"GLOUCESTERSHIRE, a west Midland county [Map (right) shows location], situated upon the estuary of the Severn, and bounded north and north-east by Herefordshire, Worcestershire, and Warwickshire; by Oxfordshire; south by Berks, Wilts, and Somerset; and west by Monmouthshire, Herefordshire, and the estuary of the Severn; greatest length, south-west to north-east 54 miles; greatest breadth, north-west to south-east, 33 miles; area, 783,699 acres; population 572,433. The face of the county shows varied aspects, of which the most distinctive are the Cotswold Hills, in the east; the valley of the Severn, in the middle; and the Forest of Dean, in the west. Besides the Severn there are numerous important rivers, such as the Avon, Lower Avon, Wye, Thames, and Windrush. The canal system has been largely developed, and several important water-ways of that description pass through the county. Agriculture forms the leading occupation of the rural population; in the hills sheep-farming receives attention; while the rich valley of the Severn has long been famed for the superiority of its products. Its luxuriant pastures especially have originated and supported a great industry in the shape of dairy farms which produce the celebrated Glo'ster cheese. In the west of the county are 2 great coal fields - the Forest of Dean on the north, and the Bristol coal-field on the west. Other minerals are gypsum, barytes, quartz, limestone, and freestone. The manufactures are mostly woollen and cotton stuffs, but at Bristol there are also large hardware manufactures."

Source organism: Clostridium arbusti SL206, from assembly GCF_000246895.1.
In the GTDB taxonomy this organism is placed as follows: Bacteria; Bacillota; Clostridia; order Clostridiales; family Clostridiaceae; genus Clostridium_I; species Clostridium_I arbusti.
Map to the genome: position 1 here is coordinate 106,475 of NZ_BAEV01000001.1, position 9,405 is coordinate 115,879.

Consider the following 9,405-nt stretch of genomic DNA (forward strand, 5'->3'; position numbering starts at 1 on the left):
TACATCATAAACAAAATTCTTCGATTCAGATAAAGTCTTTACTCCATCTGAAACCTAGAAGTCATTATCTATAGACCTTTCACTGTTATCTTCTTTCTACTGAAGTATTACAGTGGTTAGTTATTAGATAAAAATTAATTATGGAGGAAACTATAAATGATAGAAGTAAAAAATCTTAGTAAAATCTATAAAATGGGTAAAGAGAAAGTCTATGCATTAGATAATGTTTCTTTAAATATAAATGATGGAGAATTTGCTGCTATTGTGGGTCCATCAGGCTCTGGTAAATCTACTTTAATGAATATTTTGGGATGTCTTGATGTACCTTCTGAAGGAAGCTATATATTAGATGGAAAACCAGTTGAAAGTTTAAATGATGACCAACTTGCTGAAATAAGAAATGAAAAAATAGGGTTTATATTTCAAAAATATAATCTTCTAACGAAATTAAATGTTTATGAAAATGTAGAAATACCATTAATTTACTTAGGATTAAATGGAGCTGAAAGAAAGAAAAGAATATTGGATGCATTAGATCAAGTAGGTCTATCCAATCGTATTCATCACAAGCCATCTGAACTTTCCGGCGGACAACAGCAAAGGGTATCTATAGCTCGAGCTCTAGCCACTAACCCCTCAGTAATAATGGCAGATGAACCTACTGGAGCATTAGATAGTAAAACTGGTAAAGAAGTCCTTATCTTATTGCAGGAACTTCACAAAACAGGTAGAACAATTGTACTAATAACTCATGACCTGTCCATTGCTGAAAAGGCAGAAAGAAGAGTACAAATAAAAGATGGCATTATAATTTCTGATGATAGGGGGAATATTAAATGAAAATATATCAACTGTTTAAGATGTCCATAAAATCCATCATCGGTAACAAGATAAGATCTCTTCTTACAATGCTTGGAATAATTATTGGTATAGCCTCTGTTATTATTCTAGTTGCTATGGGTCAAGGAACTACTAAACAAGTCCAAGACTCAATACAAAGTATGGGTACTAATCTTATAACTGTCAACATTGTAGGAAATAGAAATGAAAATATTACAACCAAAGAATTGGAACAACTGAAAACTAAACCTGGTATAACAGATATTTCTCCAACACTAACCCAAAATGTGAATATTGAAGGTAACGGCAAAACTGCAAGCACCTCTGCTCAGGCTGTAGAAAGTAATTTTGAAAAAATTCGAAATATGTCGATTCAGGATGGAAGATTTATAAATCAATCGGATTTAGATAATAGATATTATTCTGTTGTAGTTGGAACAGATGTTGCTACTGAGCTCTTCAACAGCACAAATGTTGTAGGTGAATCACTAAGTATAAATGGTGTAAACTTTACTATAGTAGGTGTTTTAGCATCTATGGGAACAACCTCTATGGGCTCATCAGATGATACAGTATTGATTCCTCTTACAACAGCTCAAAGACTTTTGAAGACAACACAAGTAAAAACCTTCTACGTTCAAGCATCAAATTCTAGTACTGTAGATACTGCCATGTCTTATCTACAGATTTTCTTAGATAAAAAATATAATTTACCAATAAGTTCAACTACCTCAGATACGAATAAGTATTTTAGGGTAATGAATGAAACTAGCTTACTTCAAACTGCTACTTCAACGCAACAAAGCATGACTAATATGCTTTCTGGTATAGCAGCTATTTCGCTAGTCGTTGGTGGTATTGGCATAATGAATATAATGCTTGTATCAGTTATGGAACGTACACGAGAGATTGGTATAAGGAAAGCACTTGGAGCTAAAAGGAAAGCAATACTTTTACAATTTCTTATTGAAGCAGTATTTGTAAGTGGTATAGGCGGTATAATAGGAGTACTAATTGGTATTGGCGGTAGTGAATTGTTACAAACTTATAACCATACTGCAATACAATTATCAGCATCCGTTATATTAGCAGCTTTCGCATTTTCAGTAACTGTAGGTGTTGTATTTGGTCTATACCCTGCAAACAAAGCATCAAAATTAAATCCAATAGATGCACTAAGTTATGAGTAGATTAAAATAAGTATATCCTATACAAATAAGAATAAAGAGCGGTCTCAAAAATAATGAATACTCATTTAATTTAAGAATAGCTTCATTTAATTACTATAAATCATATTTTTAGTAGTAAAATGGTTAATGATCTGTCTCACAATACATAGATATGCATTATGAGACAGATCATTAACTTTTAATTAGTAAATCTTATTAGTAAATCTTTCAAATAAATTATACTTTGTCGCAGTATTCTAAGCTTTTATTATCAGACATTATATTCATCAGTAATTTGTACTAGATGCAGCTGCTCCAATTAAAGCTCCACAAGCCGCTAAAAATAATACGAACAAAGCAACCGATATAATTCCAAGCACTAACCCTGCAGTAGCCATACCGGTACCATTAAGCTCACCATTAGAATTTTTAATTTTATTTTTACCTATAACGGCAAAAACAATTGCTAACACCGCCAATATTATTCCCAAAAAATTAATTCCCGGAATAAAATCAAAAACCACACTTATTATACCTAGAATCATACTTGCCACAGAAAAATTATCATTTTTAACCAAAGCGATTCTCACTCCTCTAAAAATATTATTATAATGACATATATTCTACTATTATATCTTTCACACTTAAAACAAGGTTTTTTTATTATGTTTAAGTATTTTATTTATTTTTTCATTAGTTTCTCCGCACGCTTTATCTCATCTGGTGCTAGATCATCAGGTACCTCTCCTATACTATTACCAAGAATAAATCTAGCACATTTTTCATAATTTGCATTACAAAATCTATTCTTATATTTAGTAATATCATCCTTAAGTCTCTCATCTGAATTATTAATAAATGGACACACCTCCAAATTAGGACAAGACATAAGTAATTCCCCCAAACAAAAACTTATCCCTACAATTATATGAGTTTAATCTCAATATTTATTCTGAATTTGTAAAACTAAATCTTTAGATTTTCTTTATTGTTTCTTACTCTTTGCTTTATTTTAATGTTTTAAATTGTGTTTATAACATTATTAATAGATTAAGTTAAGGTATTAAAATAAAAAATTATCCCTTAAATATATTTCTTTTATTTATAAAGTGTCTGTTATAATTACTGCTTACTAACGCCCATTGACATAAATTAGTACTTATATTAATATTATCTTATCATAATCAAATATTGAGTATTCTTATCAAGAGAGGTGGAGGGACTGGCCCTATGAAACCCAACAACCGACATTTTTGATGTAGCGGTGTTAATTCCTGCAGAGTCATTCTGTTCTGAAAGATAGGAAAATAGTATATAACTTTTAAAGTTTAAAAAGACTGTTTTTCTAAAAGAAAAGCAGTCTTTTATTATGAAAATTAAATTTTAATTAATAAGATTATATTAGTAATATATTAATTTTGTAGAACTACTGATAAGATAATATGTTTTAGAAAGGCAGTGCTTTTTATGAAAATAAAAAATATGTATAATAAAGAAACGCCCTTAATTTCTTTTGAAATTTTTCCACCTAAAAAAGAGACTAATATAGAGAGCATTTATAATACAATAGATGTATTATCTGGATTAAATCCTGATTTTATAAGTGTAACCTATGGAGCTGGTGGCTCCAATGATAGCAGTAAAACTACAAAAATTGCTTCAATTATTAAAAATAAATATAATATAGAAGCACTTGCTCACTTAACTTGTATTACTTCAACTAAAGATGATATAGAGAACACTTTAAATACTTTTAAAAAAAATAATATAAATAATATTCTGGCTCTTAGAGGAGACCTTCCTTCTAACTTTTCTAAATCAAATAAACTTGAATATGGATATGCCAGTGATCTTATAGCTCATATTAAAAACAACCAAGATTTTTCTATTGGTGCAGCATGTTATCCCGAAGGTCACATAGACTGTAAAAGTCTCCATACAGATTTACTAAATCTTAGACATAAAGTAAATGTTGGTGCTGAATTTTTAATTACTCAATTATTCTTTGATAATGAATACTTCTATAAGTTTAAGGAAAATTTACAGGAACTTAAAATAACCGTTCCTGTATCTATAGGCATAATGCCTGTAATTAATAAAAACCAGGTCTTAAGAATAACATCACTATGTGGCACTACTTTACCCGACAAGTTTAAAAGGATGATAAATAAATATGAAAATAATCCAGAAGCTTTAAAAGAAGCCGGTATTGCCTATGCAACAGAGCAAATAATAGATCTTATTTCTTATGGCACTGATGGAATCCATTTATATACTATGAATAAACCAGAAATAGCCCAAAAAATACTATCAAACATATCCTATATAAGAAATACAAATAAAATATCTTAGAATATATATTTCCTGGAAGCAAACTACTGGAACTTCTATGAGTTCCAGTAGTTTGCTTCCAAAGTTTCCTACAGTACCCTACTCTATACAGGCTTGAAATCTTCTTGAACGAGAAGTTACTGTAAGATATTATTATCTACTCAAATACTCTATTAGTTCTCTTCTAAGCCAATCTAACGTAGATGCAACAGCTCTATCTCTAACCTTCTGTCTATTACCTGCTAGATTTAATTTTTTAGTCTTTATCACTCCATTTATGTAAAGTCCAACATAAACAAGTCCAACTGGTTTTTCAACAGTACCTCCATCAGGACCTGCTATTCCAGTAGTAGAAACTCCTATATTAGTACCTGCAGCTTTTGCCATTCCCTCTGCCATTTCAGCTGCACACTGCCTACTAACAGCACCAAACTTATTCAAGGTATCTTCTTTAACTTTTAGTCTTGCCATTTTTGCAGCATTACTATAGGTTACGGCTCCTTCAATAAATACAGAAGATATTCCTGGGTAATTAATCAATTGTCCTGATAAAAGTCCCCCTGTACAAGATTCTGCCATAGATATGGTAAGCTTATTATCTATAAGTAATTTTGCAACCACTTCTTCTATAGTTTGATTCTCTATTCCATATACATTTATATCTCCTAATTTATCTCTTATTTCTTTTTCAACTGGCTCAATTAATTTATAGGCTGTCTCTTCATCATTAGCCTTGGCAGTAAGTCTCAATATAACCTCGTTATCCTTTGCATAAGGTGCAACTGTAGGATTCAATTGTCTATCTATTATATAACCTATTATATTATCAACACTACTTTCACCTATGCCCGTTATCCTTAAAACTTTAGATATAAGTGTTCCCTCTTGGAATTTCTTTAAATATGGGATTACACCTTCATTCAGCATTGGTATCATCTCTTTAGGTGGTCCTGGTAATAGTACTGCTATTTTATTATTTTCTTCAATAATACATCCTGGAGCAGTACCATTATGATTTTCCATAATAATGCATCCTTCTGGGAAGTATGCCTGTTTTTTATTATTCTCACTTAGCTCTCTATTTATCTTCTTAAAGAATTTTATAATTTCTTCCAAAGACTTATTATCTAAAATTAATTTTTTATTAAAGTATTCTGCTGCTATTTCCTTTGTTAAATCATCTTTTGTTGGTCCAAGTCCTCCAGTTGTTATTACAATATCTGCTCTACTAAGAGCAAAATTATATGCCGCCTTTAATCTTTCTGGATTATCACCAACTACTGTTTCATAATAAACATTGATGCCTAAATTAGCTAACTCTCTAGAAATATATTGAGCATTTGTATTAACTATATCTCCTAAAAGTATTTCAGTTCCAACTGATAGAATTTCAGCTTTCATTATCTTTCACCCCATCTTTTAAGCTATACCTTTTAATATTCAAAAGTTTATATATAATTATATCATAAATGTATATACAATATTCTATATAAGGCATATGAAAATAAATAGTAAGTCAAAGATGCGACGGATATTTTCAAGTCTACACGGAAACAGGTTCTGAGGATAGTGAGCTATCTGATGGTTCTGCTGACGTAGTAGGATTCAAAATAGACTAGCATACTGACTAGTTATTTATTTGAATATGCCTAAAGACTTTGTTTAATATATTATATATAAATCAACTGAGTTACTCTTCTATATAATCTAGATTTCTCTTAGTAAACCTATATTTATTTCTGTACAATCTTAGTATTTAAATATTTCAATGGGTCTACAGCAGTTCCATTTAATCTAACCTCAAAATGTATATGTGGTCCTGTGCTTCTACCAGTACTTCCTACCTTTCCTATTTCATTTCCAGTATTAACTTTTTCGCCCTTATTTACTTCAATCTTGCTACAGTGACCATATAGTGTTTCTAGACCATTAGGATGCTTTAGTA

[Extract from Bartholomew's Gazetteer of the British Isles, 1887]